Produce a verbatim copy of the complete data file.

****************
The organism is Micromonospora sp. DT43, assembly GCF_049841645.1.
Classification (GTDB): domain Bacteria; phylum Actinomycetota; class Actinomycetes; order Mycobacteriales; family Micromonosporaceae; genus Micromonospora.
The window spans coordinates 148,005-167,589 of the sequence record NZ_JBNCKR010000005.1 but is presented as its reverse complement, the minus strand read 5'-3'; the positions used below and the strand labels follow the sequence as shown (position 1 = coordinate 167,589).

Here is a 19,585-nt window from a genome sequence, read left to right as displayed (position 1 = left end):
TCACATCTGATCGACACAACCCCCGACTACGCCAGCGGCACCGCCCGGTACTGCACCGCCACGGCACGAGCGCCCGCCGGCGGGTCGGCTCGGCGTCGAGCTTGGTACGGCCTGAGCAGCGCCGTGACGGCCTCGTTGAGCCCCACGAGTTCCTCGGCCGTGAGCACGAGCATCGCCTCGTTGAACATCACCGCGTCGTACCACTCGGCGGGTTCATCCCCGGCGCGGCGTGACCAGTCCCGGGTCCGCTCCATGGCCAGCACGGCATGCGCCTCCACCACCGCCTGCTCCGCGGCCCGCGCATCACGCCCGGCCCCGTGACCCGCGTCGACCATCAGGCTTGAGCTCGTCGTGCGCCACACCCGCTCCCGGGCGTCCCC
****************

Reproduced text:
The organism is Micromonospora sp. DT43, assembly GCF_049841645.1.
Classification (GTDB): domain Bacteria; phylum Actinomycetota; class Actinomycetes; order Mycobacteriales; family Micromonosporaceae; genus Micromonospora.
The window spans coordinates 148,005-167,589 of the sequence record NZ_JBNCKR010000005.1 but is presented as its reverse complement, the minus strand read 5'-3'; the positions used below and the strand labels follow the sequence as shown (position 1 = coordinate 167,589).

Here is a 19,585-nt window from a genome sequence, read left to right as displayed (position 1 = left end):
TCACATCTGATCGACACAACCCCCGACTACGCCAGCGGCACCGCCCGGTACTGCACCGCCACGGCACGAGCGCCCGCCGGCGGGTCGGCTCGGCGTCGAGCTTGGTACGGCCTGAGCAGCGCCGTGACGGCCTCGTTGAGCCCCACGAGTTCCTCGGCCGTGAGCACGAGCATCGCCTCGTTGAACATCACCGCGTCGTACCACTCGGCGGGTTCATCCCCGGCGCGGCGTGACCAGTCCCGGGTCCGCTCCATGGCCAGCACGGCATGCGCCTCCACCACCGCCTGCTCCGCGGCCCGCGCATCACGCCCGGCCCCGTGACCCGCGTCGACCATCAGGCTTGAGCTCGTCGTGCGCCACACCCGCTCCCGGGCGTCCCC